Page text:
WESTCLIFFE, Colo. – Colorado Parks and Wildlife used mules to transport Hayden Creek cutthroat trout to the stream as part of a program to restore the rare fish to the ecosystem.
Five mules were used to transport 2,000 Hayden Creek cutthroat trout six miles up Cottonwood Creek trail on July 1.
The mules were outfitted with large saddle tanks packed with the trout and pressurized steel canisters pumping oxygen into the water, a CPW release read. They shared the trial with dozens of volunteers from CPW and other agencies.
Wildlife officials hope their efforts will restore the rare fish species to Hayden Creek after the 2016 Hayden Pass Fire threatened to wipe out the only known population still in existence. The fish stocked July 1 are descendants of 158 trout rescued by CPW from the fire, the release says.
CPW says the species of trout are unique because they contain genetic markers matching museum specimens collected from Twin Lakes, near Leadville, by early explorers in 1889.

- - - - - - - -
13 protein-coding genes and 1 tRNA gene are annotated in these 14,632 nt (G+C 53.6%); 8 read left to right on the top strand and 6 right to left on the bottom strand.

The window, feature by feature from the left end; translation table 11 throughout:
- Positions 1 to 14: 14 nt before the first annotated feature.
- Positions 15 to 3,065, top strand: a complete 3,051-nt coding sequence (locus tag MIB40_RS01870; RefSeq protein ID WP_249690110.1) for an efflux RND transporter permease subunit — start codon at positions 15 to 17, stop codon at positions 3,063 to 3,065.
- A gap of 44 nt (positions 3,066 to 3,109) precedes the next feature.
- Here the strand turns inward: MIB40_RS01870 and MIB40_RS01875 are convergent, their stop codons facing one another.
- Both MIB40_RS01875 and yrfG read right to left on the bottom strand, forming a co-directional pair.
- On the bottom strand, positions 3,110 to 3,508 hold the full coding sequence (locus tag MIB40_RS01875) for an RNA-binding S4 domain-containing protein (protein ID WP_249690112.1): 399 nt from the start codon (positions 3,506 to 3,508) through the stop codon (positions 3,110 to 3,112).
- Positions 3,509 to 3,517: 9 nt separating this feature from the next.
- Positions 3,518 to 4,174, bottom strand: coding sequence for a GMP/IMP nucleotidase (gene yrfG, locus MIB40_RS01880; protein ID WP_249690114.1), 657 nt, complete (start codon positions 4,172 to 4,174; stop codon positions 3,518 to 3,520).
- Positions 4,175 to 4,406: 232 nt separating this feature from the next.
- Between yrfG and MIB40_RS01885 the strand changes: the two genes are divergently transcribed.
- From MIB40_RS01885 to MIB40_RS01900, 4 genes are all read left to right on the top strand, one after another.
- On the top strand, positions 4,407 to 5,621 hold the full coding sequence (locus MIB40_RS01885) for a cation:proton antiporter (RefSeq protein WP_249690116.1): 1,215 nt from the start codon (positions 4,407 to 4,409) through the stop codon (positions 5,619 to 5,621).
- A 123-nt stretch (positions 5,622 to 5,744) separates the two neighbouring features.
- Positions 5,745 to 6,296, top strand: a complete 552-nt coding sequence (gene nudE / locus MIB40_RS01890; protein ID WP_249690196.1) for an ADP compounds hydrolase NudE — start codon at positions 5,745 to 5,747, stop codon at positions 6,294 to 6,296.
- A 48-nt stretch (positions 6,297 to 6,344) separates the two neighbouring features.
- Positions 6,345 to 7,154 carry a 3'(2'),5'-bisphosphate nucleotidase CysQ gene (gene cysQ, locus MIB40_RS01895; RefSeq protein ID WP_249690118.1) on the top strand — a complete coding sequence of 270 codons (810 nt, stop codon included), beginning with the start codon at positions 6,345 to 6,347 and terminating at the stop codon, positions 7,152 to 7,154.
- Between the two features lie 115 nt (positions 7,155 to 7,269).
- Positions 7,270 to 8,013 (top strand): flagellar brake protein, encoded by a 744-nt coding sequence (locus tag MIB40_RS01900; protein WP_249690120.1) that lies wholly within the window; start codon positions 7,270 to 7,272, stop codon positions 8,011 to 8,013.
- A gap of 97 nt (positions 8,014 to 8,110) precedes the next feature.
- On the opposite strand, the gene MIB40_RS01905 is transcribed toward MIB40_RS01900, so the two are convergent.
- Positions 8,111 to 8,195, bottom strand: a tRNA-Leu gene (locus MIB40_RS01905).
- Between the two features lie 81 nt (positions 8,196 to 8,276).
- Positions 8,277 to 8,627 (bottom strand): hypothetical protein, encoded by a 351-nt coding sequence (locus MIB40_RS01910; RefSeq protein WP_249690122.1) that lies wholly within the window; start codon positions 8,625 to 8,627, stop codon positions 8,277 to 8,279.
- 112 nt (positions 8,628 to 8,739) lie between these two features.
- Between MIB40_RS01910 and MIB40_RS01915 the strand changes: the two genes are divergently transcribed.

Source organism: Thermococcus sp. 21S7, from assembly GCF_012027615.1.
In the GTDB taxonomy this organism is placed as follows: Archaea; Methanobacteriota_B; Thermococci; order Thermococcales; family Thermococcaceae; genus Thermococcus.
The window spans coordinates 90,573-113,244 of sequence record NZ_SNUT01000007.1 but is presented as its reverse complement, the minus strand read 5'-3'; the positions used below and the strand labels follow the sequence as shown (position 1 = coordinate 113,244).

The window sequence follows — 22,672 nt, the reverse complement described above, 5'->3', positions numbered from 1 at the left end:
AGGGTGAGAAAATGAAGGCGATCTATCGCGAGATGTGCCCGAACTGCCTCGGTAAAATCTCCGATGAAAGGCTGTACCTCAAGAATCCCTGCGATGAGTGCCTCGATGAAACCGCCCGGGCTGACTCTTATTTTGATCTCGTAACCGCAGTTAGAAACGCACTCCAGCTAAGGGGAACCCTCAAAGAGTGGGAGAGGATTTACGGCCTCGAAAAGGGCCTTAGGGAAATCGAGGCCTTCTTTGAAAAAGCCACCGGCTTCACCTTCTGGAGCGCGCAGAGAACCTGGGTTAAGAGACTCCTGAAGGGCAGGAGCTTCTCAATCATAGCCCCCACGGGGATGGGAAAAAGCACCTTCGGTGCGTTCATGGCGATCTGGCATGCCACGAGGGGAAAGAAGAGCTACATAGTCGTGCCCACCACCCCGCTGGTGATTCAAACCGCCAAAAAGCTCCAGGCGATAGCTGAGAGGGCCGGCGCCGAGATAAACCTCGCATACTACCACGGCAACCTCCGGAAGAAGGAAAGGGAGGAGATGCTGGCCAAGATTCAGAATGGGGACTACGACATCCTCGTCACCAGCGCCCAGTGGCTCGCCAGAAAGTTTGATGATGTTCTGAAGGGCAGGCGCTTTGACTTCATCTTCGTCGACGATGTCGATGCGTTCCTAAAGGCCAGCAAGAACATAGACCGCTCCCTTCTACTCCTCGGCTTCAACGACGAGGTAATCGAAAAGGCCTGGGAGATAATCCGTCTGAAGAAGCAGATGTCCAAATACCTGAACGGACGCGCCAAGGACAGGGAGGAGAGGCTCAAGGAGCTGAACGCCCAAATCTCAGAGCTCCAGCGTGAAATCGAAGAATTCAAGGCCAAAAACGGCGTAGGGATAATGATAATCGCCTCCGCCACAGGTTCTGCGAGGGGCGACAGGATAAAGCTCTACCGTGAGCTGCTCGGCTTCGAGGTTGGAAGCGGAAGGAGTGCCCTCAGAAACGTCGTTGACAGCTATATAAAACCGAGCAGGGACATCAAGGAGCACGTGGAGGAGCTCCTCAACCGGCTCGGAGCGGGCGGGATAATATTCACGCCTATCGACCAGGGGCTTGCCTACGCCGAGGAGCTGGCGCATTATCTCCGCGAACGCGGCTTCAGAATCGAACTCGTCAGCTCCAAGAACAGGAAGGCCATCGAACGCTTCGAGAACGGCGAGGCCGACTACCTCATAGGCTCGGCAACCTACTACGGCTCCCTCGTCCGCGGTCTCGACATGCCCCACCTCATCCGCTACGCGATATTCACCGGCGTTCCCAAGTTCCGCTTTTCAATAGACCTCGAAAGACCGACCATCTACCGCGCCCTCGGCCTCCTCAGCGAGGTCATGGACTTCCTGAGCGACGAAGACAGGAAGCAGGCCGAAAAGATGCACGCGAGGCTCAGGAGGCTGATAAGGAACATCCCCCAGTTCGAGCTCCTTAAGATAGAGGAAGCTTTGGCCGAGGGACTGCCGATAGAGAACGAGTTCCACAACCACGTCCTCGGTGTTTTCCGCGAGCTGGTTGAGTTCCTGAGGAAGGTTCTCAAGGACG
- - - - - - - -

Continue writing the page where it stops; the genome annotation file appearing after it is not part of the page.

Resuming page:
The agency wants to restore the species to several other streams within the Arkansas Basin to ensure these unique cutthroat genes survive.
“We are looking at several streams in the Arkansas basin where these fish could be introduced,” said Josh Nehring, CPW senior aquatic biologist. “Spreading them across the region makes them less vulnerable to extinction due to an isolated catastrophic fire or flood event. Restoring these unique fish is a key first step to preserving these unique genes and ensuring we continue to have them on the landscape.”